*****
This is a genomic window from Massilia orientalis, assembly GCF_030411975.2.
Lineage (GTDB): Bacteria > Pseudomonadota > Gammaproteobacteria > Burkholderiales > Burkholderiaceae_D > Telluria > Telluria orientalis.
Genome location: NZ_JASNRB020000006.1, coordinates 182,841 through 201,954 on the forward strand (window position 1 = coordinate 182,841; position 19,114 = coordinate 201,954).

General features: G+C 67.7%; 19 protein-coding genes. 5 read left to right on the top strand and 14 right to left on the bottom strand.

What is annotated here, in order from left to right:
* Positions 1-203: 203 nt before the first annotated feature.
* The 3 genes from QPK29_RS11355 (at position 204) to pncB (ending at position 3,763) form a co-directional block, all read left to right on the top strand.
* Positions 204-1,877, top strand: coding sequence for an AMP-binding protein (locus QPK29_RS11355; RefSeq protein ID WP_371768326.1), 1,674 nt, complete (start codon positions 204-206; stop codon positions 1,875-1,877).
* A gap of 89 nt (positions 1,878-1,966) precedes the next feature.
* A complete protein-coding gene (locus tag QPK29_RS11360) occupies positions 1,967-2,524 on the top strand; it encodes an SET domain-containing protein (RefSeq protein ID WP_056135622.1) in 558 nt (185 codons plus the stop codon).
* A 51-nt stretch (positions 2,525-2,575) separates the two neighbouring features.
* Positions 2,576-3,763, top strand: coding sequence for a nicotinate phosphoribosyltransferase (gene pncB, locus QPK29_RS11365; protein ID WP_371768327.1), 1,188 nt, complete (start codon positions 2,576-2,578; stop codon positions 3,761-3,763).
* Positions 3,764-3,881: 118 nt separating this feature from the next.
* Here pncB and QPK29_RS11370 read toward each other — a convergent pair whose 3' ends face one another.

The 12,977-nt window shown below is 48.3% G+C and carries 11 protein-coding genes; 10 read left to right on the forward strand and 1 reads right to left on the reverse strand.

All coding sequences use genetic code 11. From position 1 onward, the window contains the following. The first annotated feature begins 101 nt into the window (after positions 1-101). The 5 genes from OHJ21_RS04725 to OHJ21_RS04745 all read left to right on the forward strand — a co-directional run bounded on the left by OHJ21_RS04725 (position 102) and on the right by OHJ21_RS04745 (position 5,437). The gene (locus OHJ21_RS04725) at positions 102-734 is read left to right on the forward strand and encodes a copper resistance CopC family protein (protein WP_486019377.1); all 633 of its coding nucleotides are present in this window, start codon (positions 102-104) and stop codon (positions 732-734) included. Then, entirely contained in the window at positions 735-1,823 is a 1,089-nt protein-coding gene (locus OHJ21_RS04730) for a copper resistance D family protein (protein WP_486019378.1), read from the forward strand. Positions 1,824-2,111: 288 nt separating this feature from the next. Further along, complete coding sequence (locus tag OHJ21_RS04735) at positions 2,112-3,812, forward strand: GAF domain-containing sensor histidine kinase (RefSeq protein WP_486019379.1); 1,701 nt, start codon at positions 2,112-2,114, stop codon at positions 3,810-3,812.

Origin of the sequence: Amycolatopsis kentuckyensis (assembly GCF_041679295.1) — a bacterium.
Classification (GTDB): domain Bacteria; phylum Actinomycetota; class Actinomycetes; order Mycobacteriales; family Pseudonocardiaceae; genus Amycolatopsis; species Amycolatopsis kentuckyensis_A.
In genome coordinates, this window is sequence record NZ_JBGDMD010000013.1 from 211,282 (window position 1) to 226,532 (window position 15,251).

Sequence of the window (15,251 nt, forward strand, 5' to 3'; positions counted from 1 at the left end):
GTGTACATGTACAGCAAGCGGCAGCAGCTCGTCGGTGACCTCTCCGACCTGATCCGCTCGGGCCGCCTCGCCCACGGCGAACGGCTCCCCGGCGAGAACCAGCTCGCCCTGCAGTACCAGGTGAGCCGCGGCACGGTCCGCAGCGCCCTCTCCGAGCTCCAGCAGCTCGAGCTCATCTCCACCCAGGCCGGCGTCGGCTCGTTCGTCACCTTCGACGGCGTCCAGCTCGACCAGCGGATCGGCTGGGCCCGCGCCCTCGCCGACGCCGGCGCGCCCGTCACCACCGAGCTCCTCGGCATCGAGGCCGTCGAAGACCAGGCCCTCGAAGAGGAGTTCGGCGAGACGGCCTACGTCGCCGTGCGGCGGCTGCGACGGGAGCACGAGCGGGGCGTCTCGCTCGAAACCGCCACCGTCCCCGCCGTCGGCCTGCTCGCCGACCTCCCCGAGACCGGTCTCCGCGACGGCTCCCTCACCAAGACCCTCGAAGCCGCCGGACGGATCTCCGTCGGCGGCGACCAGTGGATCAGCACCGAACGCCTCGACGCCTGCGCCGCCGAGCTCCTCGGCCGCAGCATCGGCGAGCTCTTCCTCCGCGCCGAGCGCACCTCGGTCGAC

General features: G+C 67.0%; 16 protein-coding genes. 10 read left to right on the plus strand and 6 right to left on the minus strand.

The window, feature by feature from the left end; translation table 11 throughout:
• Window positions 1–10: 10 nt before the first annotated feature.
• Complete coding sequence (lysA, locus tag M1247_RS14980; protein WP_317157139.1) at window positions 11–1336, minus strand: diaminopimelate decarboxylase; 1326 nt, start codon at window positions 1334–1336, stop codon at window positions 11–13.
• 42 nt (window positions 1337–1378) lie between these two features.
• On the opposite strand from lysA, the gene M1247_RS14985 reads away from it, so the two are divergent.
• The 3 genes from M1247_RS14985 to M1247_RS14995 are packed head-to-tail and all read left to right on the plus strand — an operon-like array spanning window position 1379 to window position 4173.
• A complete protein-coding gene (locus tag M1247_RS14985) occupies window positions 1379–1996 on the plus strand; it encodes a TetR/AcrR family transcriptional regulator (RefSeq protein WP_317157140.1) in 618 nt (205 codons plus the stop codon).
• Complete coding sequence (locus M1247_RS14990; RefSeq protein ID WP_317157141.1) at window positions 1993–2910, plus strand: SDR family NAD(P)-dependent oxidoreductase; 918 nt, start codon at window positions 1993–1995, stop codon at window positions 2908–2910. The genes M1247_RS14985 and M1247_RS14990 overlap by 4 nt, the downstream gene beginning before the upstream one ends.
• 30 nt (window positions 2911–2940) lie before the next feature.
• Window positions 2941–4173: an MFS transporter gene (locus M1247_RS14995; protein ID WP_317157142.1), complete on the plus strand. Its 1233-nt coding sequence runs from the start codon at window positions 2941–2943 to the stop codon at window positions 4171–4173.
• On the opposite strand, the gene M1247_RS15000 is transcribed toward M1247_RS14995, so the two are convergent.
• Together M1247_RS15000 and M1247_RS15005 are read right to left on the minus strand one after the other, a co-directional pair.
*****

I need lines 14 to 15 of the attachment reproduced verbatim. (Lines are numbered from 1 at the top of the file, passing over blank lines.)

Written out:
* Here pncB and QPK29_RS11370 read toward each other — a convergent pair whose 3' ends face one another.

The 12,977-nt window shown below is 48.3% G+C and carries 11 protein-coding genes; 10 read left to right on the forward strand and 1 reads right to left on the reverse strand.